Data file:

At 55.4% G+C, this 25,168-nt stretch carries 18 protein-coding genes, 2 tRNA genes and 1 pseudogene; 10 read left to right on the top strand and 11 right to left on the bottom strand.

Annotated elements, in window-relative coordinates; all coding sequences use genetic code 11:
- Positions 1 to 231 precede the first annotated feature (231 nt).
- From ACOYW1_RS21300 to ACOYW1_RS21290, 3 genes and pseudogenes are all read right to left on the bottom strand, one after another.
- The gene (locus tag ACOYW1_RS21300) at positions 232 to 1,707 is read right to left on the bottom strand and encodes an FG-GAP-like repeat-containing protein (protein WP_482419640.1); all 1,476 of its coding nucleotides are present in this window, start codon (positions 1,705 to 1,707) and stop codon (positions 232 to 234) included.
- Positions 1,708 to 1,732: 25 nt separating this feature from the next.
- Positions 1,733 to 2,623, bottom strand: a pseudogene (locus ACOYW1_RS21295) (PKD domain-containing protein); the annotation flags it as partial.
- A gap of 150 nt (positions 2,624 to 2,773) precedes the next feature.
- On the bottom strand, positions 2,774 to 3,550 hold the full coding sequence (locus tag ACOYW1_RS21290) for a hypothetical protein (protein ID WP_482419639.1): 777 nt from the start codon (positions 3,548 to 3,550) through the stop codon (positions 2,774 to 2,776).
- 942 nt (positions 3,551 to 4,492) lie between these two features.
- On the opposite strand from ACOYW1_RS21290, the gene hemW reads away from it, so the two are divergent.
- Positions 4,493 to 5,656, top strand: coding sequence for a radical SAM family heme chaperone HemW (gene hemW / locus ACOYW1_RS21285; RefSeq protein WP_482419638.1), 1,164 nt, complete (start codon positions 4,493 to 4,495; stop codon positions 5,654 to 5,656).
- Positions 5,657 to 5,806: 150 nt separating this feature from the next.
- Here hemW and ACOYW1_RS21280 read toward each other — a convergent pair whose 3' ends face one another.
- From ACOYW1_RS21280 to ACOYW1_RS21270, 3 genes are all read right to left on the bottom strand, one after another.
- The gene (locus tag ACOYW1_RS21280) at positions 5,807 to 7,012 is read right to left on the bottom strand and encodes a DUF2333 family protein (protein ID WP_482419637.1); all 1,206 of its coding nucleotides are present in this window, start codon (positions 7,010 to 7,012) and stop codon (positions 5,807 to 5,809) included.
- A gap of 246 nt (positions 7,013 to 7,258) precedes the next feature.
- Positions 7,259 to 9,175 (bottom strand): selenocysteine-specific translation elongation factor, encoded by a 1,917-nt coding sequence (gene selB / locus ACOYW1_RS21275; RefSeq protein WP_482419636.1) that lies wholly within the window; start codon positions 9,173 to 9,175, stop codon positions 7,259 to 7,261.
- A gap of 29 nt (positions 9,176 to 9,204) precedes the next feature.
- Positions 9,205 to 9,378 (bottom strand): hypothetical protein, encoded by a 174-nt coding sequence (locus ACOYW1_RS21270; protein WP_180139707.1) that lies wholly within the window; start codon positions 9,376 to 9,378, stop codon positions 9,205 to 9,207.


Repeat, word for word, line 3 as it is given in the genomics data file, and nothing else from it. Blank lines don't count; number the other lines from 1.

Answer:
- Positions 1 to 231 precede the first annotated feature (231 nt).